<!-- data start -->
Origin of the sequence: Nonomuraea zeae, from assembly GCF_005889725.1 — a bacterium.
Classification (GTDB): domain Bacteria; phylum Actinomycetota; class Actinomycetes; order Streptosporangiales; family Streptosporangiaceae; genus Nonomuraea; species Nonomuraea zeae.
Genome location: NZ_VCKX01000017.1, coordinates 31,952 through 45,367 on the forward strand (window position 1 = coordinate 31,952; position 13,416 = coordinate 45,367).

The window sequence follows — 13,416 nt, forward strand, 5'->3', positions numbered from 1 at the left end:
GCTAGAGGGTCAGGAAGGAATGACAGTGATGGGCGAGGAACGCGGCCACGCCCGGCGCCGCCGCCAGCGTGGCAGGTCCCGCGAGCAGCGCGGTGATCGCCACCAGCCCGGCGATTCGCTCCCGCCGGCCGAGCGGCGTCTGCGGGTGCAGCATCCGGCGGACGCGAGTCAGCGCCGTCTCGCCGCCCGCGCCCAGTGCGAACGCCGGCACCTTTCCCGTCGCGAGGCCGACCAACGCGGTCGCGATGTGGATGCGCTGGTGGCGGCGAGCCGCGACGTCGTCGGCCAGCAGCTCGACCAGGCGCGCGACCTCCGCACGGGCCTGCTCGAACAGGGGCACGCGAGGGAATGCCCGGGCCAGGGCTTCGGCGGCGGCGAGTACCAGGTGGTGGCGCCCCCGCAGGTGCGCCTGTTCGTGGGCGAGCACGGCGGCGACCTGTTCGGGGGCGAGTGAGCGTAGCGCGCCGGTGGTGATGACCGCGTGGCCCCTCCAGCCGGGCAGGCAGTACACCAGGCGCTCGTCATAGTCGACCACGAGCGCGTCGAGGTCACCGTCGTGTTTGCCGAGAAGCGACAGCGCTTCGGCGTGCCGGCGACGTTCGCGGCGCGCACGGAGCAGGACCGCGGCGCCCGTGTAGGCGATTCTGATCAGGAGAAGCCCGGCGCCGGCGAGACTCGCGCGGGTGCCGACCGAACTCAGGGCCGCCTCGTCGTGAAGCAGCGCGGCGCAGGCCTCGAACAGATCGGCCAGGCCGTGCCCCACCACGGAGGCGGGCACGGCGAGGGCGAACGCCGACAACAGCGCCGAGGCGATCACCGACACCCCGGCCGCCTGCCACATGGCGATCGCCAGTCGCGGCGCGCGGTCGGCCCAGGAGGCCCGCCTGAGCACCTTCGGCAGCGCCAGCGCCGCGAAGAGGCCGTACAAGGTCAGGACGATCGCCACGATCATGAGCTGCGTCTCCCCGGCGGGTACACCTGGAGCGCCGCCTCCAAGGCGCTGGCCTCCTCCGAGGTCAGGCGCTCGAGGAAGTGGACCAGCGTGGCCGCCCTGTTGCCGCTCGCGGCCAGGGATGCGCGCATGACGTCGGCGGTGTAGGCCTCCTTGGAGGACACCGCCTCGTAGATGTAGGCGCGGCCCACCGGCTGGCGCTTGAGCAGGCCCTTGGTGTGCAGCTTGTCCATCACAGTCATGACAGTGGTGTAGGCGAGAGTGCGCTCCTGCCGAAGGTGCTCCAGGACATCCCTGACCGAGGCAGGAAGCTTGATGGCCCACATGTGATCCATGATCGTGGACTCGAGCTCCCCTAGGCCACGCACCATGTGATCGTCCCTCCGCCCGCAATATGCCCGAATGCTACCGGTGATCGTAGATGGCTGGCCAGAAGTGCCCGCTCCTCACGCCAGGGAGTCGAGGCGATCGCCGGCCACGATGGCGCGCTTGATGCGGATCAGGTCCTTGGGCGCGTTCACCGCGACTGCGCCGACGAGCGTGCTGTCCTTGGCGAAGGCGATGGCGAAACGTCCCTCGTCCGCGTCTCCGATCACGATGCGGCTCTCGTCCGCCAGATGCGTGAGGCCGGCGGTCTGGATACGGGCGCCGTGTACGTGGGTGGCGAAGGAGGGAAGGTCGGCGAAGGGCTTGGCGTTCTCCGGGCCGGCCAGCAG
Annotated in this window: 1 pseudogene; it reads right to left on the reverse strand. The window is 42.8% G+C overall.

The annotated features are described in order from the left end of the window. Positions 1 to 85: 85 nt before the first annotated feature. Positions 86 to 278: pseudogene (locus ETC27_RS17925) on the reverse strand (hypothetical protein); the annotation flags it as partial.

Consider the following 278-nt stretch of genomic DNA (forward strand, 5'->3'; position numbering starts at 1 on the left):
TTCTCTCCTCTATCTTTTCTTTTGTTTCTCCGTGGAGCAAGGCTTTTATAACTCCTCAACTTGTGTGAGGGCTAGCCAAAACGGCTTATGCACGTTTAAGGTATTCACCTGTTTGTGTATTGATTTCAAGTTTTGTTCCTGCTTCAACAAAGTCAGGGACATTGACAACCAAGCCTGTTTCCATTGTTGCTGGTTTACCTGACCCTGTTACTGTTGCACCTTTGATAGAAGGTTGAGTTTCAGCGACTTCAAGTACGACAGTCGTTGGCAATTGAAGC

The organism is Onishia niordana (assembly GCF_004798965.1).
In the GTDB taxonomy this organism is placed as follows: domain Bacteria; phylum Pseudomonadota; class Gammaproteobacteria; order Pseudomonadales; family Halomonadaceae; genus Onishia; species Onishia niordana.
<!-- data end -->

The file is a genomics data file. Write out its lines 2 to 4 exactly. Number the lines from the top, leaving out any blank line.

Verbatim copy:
Classification (GTDB): domain Bacteria; phylum Actinomycetota; class Actinomycetes; order Streptosporangiales; family Streptosporangiaceae; genus Nonomuraea; species Nonomuraea zeae.
Genome location: NZ_VCKX01000017.1, coordinates 31,952 through 45,367 on the forward strand (window position 1 = coordinate 31,952; position 13,416 = coordinate 45,367).

The window sequence follows — 13,416 nt, forward strand, 5'->3', positions numbered from 1 at the left end: